at Red  Arrow Contemporary through October 18
by Todd Camplin  

It must have been eight or nine years ago when Gary Sweeney visited the University of
Texas at Dallas. I was in grad school, and during a slide show of his work, I became
increasingly excited about his brand of art. I had already been reading a few books
on DADA and I was enchanted by the works of John Baldessari at the time. I even tried
my hand at bold faced ironic art, but my jokes fell flat. I didn't have the tenacity of
Gary Sweeney to stick with the gags. After his 40 years "Overview" at Blue Star last year,
Red Arrow Contemporary has extended some of the tour to Dallas. I was familiar with
some of the work, because he talked about them in his lectures so many years ago,
but I was getting to see many of the works in person for the first time.
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todd camplin weekly...

distrustful foes of the Post Modernist, the metaphor has been taken down a peg or two by
images of 50’s and 60’s style ad art and illustrations. Retro dipped in irony. And yes, I just
mixed some metaphors. In the case of “My Mother-In-Law’s Sloppy Joe Recipe as Written
by Abraham Lincoln,” he smashes the cultural meaningfulness of someones hand written
letters and converts them into the personal and mundane. At the lecture, long ago, Sweeney
gave me a card with an image of his work. The card depicted Georgia O'Keeffe's signature
from consecutive years as she got much older. Her signature became less and less legible.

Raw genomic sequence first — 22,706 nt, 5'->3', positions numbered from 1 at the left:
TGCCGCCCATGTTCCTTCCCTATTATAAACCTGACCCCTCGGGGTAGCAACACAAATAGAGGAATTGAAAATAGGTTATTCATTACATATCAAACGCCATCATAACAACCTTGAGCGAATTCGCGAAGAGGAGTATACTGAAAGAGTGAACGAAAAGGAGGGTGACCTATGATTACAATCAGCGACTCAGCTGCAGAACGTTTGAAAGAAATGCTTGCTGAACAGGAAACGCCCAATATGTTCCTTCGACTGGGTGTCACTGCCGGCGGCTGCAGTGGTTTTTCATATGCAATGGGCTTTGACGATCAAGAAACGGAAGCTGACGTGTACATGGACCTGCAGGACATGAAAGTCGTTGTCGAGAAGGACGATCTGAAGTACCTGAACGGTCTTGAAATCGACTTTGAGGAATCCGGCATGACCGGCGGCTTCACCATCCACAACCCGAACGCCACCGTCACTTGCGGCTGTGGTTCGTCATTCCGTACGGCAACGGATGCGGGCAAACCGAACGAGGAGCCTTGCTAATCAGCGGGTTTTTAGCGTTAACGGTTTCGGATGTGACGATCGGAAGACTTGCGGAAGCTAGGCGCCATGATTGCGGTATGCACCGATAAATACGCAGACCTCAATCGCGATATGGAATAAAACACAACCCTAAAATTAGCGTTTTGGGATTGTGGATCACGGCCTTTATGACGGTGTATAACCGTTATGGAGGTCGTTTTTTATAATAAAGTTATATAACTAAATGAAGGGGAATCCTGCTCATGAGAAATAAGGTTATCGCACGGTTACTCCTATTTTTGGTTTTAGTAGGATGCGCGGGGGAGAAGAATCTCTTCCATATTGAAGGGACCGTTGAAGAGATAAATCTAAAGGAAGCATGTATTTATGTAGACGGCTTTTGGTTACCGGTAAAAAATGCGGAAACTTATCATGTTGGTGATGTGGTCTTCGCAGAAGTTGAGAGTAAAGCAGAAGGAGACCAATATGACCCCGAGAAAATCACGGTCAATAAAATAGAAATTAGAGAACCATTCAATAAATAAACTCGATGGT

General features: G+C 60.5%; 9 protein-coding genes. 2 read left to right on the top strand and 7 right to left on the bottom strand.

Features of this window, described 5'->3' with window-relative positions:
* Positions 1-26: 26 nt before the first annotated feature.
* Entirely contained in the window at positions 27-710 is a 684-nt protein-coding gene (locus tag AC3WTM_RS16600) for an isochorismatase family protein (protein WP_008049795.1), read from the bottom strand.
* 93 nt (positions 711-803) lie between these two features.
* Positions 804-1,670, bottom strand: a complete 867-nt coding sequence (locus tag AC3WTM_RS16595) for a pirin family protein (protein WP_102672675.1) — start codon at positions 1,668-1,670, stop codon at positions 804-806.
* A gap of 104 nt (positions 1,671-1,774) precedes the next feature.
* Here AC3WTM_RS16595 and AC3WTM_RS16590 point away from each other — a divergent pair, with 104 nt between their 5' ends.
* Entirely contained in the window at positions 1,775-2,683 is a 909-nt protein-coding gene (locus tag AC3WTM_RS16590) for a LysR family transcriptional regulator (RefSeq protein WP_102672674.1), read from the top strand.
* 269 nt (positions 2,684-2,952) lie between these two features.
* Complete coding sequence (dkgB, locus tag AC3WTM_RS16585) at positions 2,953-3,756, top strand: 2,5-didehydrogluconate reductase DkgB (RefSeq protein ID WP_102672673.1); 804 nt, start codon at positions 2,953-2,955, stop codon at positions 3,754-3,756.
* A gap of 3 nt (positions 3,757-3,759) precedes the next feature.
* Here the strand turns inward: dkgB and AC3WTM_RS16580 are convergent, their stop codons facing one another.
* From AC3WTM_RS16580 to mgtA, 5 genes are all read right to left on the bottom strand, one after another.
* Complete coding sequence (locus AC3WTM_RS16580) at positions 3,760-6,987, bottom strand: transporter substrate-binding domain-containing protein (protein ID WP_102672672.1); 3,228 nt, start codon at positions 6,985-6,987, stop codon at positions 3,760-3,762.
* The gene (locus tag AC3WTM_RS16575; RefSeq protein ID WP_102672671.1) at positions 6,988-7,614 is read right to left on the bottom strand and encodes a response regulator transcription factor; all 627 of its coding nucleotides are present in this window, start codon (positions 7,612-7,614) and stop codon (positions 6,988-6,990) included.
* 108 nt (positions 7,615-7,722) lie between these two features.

It reminded me how time changes a signature, so a signature is really a snapshot of a person
at that moment. One got a real sense of time and aging from the image. I just wish it was in
the show.

I remember Sweeney talking about his assemblage of old outdoor signs and letters.. He would
trade old signs for new ones he made. He started to have quite a collection of those outdoor
fragments. I am reminded of how archaeologists will take fragments and piece words together
in an attempt to make a coherent messages. However, Sweeney took the words of the public
space and repurposed them into new messages. I think his quotes about art using these signs
make a playful gesture to the high minded quotations. At Red Arrow, there was a photograph
of one of these works. I don’t know if the piece still exists and the photo is the piece now, or if
both are separate from one another. Simulacrum can be confusing, especially when it is
coming from an artist. Why is Joseph Kosuth popping in my head just now?
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